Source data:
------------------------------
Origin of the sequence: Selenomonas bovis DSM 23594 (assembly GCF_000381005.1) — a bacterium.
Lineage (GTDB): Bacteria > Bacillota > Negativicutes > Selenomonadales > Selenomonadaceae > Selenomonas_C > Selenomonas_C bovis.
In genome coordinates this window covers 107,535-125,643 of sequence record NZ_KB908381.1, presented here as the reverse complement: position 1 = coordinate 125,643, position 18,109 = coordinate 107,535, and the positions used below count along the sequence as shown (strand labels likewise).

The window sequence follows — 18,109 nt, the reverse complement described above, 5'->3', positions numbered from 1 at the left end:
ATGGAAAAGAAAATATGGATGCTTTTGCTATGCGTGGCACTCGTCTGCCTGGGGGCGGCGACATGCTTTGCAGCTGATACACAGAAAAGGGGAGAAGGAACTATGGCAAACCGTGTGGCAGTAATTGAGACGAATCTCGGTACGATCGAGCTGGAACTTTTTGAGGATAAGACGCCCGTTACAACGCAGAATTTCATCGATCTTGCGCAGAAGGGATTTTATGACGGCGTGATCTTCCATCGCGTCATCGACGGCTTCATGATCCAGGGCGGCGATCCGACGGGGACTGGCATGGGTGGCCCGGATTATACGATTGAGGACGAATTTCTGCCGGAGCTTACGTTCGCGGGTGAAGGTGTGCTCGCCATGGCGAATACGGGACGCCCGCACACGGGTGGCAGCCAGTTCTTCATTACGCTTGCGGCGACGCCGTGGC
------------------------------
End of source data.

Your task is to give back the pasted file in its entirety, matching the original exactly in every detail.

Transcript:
Origin of the sequence: Selenomonas bovis DSM 23594 (assembly GCF_000381005.1) — a bacterium.
Lineage (GTDB): Bacteria > Bacillota > Negativicutes > Selenomonadales > Selenomonadaceae > Selenomonas_C > Selenomonas_C bovis.
In genome coordinates this window covers 107,535-125,643 of sequence record NZ_KB908381.1, presented here as the reverse complement: position 1 = coordinate 125,643, position 18,109 = coordinate 107,535, and the positions used below count along the sequence as shown (strand labels likewise).

The window sequence follows — 18,109 nt, the reverse complement described above, 5'->3', positions numbered from 1 at the left end:
ATGGAAAAGAAAATATGGATGCTTTTGCTATGCGTGGCACTCGTCTGCCTGGGGGCGGCGACATGCTTTGCAGCTGATACACAGAAAAGGGGAGAAGGAACTATGGCAAACCGTGTGGCAGTAATTGAGACGAATCTCGGTACGATCGAGCTGGAACTTTTTGAGGATAAGACGCCCGTTACAACGCAGAATTTCATCGATCTTGCGCAGAAGGGATTTTATGACGGCGTGATCTTCCATCGCGTCATCGACGGCTTCATGATCCAGGGCGGCGATCCGACGGGGACTGGCATGGGTGGCCCGGATTATACGATTGAGGACGAATTTCTGCCGGAGCTTACGTTCGCGGGTGAAGGTGTGCTCGCCATGGCGAATACGGGACGCCCGCACACGGGTGGCAGCCAGTTCTTCATTACGCTTGCGGCGACGCCGTGGC